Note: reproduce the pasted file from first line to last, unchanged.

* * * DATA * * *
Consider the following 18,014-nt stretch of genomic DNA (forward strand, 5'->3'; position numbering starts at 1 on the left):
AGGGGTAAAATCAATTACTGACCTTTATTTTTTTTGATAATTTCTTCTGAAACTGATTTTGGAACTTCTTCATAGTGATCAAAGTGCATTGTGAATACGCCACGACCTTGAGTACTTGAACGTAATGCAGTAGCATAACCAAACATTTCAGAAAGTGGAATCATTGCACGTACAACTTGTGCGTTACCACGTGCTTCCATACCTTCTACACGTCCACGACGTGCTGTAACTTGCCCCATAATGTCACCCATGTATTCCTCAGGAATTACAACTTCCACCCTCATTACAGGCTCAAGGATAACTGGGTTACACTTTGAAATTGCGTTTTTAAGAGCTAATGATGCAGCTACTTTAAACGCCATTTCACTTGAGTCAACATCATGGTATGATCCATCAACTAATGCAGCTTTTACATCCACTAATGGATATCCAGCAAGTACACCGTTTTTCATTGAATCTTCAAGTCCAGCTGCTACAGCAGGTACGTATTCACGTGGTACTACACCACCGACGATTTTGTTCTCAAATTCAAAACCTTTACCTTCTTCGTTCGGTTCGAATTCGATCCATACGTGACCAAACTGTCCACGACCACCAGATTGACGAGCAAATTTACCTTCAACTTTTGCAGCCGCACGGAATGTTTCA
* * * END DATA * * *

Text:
Consider the following 18,014-nt stretch of genomic DNA (forward strand, 5'->3'; position numbering starts at 1 on the left):
AGGGGTAAAATCAATTACTGACCTTTATTTTTTTTGATAATTTCTTCTGAAACTGATTTTGGAACTTCTTCATAGTGATCAAAGTGCATTGTGAATACGCCACGACCTTGAGTACTTGAACGTAATGCAGTAGCATAACCAAACATTTCAGAAAGTGGAATCATTGCACGTACAACTTGTGCGTTACCACGTGCTTCCATACCTTCTACACGTCCACGACGTGCTGTAACTTGCCCCATAATGTCACCCATGTATTCCTCAGGAATTACAACTTCCACCCTCATTACAGGCTCAAGGATAACTGGGTTACACTTTGAAATTGCGTTTTTAAGAGCTAATGATGCAGCTACTTTAAACGCCATTTCACTTGAGTCAACATCATGGTATGATCCATCAACTAATGCAGCTTTTACATCCACTAATGGATATCCAGCAAGTACACCGTTTTTCATTGAATCTTCAAGTCCAGCTGCTACAGCAGGTACGTATTCACGTGGTACTACACCACCGACGATTTTGTTCTCAAATTCAAAACCTTTACCTTCTTCGTTCGGTTCGAATTCGATCCATACGTGACCAAACTGTCCACGACCACCAGATTGACGAGCAAATTTACCTTCAACTTTTGCAGCCGCACGGAATGTTTCA